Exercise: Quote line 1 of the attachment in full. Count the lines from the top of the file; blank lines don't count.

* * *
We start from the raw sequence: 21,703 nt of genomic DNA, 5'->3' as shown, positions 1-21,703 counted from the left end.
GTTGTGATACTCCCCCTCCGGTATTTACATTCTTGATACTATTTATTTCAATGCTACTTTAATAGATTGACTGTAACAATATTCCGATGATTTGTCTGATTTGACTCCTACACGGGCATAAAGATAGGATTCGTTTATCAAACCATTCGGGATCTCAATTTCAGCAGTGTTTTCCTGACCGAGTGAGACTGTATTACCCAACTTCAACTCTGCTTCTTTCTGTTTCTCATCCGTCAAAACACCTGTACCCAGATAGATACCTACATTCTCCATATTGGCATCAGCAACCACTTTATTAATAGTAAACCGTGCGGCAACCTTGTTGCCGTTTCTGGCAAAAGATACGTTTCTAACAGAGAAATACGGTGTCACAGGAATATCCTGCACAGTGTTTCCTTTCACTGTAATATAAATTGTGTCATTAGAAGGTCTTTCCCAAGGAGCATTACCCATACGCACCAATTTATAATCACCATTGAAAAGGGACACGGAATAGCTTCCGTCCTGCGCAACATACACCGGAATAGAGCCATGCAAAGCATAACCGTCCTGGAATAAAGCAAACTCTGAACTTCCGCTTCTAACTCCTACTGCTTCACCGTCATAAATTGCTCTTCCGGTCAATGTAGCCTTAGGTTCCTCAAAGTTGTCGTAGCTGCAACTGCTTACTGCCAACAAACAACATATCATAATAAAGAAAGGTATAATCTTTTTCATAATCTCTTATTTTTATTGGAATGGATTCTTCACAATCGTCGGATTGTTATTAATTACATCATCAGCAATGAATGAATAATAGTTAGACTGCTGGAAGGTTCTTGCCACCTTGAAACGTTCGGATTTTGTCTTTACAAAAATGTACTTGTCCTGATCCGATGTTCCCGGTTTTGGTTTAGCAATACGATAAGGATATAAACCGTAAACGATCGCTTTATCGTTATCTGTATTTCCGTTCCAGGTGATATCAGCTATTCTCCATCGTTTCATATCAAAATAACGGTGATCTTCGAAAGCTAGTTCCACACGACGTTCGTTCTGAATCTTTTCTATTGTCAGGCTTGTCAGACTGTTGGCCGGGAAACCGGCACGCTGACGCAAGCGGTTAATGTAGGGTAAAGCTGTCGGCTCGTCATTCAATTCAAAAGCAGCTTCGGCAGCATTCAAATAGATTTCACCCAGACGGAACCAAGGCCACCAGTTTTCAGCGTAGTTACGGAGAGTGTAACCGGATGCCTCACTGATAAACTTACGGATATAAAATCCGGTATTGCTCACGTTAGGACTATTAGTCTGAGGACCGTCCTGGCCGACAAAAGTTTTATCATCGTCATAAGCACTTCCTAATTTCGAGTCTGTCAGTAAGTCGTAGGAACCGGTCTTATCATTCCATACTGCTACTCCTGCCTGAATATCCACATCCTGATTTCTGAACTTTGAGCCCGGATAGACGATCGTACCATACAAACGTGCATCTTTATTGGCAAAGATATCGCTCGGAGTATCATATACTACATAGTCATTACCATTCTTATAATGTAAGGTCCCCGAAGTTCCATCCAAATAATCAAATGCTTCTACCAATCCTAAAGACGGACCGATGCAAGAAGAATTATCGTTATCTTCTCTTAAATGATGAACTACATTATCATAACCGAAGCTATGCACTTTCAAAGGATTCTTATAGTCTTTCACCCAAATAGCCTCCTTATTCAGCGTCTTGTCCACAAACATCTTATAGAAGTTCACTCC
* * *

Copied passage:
We start from the raw sequence: 21,703 nt of genomic DNA, 5'->3' as shown, positions 1-21,703 counted from the left end.